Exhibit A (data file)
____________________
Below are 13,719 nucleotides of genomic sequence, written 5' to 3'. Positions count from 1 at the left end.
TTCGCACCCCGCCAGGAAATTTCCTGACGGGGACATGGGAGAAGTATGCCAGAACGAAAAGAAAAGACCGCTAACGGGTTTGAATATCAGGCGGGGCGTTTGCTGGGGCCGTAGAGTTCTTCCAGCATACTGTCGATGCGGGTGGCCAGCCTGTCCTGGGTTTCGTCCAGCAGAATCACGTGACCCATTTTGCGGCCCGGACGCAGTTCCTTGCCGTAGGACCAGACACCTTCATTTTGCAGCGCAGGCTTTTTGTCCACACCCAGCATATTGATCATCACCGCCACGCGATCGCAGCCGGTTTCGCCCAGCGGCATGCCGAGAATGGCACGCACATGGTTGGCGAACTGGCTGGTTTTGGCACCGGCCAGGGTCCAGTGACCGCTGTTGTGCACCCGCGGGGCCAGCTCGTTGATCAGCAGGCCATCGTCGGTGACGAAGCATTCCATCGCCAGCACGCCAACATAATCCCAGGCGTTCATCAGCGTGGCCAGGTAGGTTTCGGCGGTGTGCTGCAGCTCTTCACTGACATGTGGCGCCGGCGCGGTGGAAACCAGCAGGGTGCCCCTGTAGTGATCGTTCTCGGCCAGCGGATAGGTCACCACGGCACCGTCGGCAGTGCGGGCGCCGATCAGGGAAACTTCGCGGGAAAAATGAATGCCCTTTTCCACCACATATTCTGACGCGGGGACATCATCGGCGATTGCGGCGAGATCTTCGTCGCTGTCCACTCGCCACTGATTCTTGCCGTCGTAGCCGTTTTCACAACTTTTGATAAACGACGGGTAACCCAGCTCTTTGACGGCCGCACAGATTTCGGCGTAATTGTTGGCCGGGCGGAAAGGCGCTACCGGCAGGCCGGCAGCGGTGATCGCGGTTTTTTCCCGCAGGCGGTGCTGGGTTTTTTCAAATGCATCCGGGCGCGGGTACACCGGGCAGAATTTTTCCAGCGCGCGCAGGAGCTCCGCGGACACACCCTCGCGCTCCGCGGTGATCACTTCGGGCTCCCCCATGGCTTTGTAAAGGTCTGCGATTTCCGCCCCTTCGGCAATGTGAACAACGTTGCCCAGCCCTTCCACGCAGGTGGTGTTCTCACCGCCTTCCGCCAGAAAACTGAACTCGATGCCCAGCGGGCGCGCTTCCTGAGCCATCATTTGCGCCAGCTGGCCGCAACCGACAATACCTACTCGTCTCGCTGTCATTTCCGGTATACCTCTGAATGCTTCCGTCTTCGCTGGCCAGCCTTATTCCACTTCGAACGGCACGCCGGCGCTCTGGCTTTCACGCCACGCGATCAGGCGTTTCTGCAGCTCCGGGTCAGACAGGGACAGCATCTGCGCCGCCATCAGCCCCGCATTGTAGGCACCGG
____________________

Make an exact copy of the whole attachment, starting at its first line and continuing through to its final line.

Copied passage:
Below are 13,719 nucleotides of genomic sequence, written 5' to 3'. Positions count from 1 at the left end.
TTCGCACCCCGCCAGGAAATTTCCTGACGGGGACATGGGAGAAGTATGCCAGAACGAAAAGAAAAGACCGCTAACGGGTTTGAATATCAGGCGGGGCGTTTGCTGGGGCCGTAGAGTTCTTCCAGCATACTGTCGATGCGGGTGGCCAGCCTGTCCTGGGTTTCGTCCAGCAGAATCACGTGACCCATTTTGCGGCCCGGACGCAGTTCCTTGCCGTAGGACCAGACACCTTCATTTTGCAGCGCAGGCTTTTTGTCCACACCCAGCATATTGATCATCACCGCCACGCGATCGCAGCCGGTTTCGCCCAGCGGCATGCCGAGAATGGCACGCACATGGTTGGCGAACTGGCTGGTTTTGGCACCGGCCAGGGTCCAGTGACCGCTGTTGTGCACCCGCGGGGCCAGCTCGTTGATCAGCAGGCCATCGTCGGTGACGAAGCATTCCATCGCCAGCACGCCAACATAATCCCAGGCGTTCATCAGCGTGGCCAGGTAGGTTTCGGCGGTGTGCTGCAGCTCTTCACTGACATGTGGCGCCGGCGCGGTGGAAACCAGCAGGGTGCCCCTGTAGTGATCGTTCTCGGCCAGCGGATAGGTCACCACGGCACCGTCGGCAGTGCGGGCGCCGATCAGGGAAACTTCGCGGGAAAAATGAATGCCCTTTTCCACCACATATTCTGACGCGGGGACATCATCGGCGATTGCGGCGAGATCTTCGTCGCTGTCCACTCGCCACTGATTCTTGCCGTCGTAGCCGTTTTCACAACTTTTGATAAACGACGGGTAACCCAGCTCTTTGACGGCCGCACAGATTTCGGCGTAATTGTTGGCCGGGCGGAAAGGCGCTACCGGCAGGCCGGCAGCGGTGATCGCGGTTTTTTCCCGCAGGCGGTGCTGGGTTTTTTCAAATGCATCCGGGCGCGGGTACACCGGGCAGAATTTTTCCAGCGCGCGCAGGAGCTCCGCGGACACACCCTCGCGCTCCGCGGTGATCACTTCGGGCTCCCCCATGGCTTTGTAAAGGTCTGCGATTTCCGCCCCTTCGGCAATGTGAACAACGTTGCCCAGCCCTTCCACGCAGGTGGTGTTCTCACCGCCTTCCGCCAGAAAACTGAACTCGATGCCCAGCGGGCGCGCTTCCTGAGCCATCATTTGCGCCAGCTGGCCGCAACCGACAATACCTACTCGTCTCGCTGTCATTTCCGGTATACCTCTGAATGCTTCCGTCTTCGCTGGCCAGCCTTATTCCACTTCGAACGGCACGCCGGCGCTCTGGCTTTCACGCCACGCGATCAGGCGTTTCTGCAGCTCCGGGTCAGACAGGGACAGCATCTGCGCCGCCATCAGCCCCGCATTGTAGGCACCGG